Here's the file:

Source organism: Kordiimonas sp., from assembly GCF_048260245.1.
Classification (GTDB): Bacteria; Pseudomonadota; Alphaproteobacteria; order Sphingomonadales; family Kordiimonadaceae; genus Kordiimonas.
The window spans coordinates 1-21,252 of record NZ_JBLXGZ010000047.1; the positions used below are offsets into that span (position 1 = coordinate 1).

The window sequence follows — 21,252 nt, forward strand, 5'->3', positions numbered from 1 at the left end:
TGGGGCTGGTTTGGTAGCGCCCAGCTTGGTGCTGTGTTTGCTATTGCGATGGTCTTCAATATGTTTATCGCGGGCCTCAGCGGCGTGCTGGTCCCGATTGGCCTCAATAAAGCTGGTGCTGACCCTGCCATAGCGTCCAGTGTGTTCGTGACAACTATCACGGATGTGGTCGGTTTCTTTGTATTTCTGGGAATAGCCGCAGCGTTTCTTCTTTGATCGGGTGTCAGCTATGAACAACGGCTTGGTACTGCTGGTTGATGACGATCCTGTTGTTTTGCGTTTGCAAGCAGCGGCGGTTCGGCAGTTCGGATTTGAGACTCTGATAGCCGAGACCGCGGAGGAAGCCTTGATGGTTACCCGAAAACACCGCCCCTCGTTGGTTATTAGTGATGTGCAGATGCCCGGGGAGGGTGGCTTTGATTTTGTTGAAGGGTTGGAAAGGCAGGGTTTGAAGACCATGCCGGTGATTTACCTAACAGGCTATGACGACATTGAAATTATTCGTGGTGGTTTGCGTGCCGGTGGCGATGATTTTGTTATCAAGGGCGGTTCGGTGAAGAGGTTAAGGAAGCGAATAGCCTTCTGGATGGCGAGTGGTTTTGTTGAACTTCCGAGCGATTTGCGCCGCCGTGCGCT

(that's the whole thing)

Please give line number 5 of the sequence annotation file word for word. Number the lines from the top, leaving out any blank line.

TGGGGCTGGTTTGGTAGCGCCCAGCTTGGTGCTGTGTTTGCTATTGCGATGGTCTTCAATATGTTTATCGCGGGCCTCAGCGGCGTGCTGGTCCCGATTGGCCTCAATAAAGCTGGTGCTGACCCTGCCATAGCGTCCAGTGTGTTCGTGACAACTATCACGGATGTGGTCGGTTTCTTTGTATTTCTGGGAATAGCCGCAGCGTTTCTTCTTTGATCGGGTGTCAGCTATGAACAACGGCTTGGTACTGCTGGTTGATGACGATCCTGTTGTTTTGCGTTTGCAAGCAGCGGCGGTTCGGCAGTTCGGATTTGAGACTCTGATAGCCGAGACCGCGGAGGAAGCCTTGATGGTTACCCGAAAACACCGCCCCTCGTTGGTTATTAGTGATGTGCAGATGCCCGGGGAGGGTGGCTTTGATTTTGTTGAAGGGTTGGAAAGGCAGGGTTTGAAGACCATGCCGGTGATTTACCTAACAGGCTATGACGACATTGAAATTATTCGTGGTGGTTTGCGTGCCGGTGGCGATGATTTTGTTATCAAGGGCGGTTCGGTGAAGAGGTTAAGGAAGCGAATAGCCTTCTGGATGGCGAGTGGTTTTGTTGAACTTCCGAGCGATTTGCGCCGCCGTGCGCT